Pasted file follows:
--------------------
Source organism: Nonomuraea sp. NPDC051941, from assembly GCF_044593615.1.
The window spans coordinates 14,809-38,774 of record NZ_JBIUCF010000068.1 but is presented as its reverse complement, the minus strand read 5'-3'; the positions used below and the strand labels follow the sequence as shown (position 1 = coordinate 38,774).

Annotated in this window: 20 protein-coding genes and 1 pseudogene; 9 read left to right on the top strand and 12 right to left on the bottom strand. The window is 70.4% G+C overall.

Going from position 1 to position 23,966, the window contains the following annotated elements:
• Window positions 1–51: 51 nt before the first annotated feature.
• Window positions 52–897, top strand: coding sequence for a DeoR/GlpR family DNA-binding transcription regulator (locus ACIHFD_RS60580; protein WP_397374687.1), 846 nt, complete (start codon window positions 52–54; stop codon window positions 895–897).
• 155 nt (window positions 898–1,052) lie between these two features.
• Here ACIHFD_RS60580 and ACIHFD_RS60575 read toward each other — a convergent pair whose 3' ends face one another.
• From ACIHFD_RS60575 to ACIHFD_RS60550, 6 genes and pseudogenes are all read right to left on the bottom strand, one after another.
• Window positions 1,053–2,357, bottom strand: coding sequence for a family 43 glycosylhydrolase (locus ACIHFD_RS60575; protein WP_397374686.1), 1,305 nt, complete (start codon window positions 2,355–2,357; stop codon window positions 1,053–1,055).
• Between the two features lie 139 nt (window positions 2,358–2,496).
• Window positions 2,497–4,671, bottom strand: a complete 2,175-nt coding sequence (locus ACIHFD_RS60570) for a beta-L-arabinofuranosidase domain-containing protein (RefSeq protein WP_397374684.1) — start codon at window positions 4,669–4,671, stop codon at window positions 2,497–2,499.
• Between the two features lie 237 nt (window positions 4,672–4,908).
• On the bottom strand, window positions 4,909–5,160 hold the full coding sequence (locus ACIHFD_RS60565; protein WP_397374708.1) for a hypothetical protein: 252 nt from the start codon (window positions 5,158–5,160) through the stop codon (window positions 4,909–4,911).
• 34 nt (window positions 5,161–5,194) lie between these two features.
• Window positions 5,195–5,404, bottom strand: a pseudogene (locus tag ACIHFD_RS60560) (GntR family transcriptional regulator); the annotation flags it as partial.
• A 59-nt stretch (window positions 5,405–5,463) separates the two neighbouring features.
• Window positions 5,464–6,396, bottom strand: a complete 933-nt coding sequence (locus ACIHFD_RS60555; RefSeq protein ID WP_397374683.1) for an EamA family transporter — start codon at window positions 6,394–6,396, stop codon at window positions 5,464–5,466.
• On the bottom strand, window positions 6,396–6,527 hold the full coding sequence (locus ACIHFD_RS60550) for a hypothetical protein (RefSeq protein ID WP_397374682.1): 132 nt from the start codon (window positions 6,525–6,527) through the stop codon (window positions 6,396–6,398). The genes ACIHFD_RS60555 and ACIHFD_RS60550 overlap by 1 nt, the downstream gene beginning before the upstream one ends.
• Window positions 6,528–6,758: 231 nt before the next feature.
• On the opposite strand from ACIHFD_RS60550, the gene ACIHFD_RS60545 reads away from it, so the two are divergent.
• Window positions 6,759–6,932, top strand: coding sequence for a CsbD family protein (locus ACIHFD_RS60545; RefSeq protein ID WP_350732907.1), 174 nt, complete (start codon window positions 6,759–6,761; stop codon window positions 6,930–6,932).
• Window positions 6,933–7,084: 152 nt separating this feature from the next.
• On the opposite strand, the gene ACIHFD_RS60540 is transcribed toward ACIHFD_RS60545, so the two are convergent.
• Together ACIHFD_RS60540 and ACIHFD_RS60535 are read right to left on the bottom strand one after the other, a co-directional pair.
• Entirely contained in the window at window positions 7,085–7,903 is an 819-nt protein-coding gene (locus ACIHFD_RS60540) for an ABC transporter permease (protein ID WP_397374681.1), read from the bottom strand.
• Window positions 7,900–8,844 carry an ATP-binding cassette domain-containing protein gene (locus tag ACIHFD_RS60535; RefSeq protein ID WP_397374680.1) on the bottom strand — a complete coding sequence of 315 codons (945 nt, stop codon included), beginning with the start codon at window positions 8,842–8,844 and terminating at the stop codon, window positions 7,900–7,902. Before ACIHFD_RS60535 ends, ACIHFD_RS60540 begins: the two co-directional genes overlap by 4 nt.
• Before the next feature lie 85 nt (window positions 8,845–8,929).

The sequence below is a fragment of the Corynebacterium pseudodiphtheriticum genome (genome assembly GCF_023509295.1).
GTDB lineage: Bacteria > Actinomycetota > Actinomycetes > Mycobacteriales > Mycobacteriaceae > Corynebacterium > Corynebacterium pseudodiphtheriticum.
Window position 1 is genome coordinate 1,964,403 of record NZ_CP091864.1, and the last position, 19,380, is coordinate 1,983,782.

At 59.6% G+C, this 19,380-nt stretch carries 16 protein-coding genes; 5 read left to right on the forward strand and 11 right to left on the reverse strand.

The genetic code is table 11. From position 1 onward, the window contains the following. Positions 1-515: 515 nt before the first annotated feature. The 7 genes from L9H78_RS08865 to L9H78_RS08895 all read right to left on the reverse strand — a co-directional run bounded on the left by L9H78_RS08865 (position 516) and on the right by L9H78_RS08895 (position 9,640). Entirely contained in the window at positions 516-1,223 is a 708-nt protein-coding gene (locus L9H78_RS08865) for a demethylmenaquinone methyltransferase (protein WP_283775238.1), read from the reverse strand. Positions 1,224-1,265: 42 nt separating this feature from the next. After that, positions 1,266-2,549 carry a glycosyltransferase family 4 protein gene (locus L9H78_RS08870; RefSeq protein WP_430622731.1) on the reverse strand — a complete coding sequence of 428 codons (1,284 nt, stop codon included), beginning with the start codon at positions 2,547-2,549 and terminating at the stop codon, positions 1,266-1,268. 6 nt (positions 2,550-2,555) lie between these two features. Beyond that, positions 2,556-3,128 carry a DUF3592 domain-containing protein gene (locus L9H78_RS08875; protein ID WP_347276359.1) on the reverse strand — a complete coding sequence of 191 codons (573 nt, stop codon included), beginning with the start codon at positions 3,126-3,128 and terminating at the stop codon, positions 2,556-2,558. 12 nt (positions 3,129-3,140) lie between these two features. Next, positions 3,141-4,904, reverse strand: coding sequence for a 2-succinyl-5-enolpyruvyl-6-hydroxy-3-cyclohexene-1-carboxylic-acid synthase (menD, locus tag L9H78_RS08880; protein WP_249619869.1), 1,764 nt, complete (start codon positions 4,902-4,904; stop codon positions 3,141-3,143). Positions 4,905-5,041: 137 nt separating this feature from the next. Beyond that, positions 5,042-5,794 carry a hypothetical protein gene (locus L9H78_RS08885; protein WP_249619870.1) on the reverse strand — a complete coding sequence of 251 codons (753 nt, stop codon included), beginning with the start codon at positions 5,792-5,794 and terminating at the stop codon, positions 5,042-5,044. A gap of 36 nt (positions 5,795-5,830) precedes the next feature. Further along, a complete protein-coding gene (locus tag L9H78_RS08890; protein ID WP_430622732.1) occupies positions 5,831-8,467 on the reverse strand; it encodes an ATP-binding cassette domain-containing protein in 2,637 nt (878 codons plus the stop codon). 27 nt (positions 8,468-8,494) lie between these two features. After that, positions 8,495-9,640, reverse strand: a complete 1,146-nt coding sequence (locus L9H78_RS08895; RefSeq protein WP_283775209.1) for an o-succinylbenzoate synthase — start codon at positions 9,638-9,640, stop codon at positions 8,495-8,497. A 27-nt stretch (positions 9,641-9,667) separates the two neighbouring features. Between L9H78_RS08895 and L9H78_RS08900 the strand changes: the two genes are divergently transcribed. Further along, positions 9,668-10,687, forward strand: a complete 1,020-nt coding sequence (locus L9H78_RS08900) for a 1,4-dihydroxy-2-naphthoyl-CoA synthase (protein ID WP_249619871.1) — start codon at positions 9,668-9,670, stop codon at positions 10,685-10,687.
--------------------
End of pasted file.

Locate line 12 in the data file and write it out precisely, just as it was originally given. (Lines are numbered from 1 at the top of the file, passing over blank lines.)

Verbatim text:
• Window positions 2,497–4,671, bottom strand: a complete 2,175-nt coding sequence (locus ACIHFD_RS60570) for a beta-L-arabinofuranosidase domain-containing protein (RefSeq protein WP_397374684.1) — start codon at window positions 4,669–4,671, stop codon at window positions 2,497–2,499.